War crime trials, Judicial proceedings, Law & legal affairs, Nuremberg, War crimes
In this document Paul M. Hebert dissented from the majority conclusions made in the Judgment by Military Tribunal IV on Count Three of the Indictment USA vs. Carl Krauch. Under this count all defendants were charged with: commission of war crimes and crimes against humanity through participation in enslavement and forced labor of the civilian population of countries and territories occupied or controlled by Germany; the enslavement of concentration-camp inmates, including Germans, within Germany; and the use of prisoners of war in war operations and work having a direct relation to war operations. Additionally, defendants were charged with the mistreatment, terrorization, torture and murder of enslaved persons. Paul M. Hebert strongly opposed the majority decision to apply the defense of necessity in the cases of fifteen members of I.G. Farben Vorstand: Schmitz, Schnitzler, Buergin, Haefliger, Ilgner, Jaehne, Oster, Gajewski, Hoerlein, Knieriem, Schneider, Kuehne, Lautenschlaeger, Mann, and Wurster. Although Paul M. Hebert recognizes that the utilization of slave labor was imposed on I.G. Farben plants by the strict labor policy of the Reich, he argued that this fact does not relieve the defendants of the moral responsibility to diverge from governmental solutions. Paul M. Hebert stated that the utilization of slave labor at I.G. Farben plats was generally known and accepted as Farben policy by all of the defendants, and as such was approved as only mean to maintain war production. For this reason, Paul M. Hebert argued that all defendants that were members of the I.G. Farben Vorstand who set this policy should be found guilty on Count Three of the indictment as recognized in Control Council Law No. 10.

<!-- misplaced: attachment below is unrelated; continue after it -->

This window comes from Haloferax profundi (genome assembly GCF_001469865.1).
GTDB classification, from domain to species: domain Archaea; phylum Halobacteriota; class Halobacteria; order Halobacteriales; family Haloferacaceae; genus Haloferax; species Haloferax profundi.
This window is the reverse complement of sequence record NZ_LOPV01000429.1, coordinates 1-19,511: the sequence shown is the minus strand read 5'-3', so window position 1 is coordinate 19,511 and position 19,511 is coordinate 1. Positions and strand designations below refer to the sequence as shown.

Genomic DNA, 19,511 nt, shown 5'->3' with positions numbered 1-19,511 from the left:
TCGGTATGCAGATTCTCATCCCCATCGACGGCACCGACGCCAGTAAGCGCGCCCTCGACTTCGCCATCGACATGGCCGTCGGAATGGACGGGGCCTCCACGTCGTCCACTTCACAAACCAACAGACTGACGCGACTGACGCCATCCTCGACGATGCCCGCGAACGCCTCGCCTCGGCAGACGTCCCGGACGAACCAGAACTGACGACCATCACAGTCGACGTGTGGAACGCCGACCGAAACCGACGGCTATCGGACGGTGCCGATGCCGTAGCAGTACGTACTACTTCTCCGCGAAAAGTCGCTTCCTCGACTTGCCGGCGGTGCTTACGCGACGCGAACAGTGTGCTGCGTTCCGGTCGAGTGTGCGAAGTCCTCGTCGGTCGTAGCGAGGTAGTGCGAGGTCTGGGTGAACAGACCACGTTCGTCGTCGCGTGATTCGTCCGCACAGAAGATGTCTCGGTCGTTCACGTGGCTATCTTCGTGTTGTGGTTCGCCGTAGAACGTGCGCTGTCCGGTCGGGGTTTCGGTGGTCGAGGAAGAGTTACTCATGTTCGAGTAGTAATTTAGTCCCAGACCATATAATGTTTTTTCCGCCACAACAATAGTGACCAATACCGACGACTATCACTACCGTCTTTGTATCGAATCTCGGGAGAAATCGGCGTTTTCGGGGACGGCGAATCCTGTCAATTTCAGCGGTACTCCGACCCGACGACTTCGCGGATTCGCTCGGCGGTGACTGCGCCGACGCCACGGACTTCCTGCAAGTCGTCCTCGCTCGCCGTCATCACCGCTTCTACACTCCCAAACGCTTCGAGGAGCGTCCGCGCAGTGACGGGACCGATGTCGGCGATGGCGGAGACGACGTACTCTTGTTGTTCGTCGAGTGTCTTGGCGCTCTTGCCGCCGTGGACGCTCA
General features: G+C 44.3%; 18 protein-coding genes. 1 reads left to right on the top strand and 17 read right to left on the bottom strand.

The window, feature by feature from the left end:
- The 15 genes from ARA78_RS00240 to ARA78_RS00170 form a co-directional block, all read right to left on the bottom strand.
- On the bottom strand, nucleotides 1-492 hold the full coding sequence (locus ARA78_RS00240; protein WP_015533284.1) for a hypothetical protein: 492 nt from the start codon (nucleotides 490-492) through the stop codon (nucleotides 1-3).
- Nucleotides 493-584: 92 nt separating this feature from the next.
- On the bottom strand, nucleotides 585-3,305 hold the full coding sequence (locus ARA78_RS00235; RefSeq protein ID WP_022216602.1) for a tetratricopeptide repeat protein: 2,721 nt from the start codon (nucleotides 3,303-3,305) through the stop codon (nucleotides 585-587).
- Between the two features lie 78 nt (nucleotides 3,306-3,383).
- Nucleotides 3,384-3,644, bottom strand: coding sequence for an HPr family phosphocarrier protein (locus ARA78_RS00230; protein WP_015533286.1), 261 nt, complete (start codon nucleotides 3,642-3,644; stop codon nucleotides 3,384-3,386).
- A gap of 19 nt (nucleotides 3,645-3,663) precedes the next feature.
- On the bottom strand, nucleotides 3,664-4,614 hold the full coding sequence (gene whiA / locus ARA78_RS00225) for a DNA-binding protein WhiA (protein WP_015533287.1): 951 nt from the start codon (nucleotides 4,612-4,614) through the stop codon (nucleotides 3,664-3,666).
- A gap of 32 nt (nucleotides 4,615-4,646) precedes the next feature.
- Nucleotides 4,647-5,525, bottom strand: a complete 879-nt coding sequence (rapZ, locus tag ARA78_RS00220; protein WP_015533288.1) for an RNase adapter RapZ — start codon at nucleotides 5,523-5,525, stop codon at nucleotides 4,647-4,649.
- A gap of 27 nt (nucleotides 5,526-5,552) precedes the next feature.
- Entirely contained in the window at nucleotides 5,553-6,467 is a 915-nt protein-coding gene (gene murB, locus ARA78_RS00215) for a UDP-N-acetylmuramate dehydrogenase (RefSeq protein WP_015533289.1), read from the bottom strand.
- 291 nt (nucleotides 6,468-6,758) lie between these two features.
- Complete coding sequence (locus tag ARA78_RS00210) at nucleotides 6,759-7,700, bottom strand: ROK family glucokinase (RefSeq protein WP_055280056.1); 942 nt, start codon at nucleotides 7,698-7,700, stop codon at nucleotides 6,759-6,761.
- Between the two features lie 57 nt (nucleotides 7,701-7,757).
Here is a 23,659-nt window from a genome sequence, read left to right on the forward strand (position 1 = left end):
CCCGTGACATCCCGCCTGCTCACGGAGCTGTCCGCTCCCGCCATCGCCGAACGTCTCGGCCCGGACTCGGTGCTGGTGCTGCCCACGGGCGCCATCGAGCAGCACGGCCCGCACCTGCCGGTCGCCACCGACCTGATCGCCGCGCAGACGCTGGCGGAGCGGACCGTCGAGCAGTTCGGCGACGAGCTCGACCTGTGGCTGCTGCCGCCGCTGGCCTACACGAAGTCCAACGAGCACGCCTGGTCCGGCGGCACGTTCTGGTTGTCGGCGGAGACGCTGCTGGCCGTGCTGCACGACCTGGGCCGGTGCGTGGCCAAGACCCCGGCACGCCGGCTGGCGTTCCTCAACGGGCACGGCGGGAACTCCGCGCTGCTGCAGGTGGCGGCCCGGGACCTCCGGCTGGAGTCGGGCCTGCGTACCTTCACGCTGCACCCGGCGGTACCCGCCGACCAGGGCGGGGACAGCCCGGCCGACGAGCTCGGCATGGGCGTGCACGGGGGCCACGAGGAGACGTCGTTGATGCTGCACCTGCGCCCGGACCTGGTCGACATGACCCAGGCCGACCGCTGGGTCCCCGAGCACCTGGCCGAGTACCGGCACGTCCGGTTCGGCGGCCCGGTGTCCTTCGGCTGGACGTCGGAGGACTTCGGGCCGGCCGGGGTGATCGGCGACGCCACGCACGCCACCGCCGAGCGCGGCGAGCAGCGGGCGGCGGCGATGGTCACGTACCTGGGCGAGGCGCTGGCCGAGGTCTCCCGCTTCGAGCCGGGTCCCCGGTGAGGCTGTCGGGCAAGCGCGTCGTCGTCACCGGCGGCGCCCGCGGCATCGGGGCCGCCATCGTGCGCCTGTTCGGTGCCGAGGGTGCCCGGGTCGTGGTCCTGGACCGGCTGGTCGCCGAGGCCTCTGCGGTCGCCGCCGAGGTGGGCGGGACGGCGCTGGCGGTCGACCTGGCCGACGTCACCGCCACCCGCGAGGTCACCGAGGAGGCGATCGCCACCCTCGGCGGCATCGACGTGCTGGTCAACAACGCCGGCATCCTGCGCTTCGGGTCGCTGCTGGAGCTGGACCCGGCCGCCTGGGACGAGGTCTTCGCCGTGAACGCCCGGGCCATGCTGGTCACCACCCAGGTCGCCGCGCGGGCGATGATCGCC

Paul M. Hebert,
Nuremberg Trials Documents
Available at: https://digitalcommons.law.lsu.edu/nuremberg_docs/46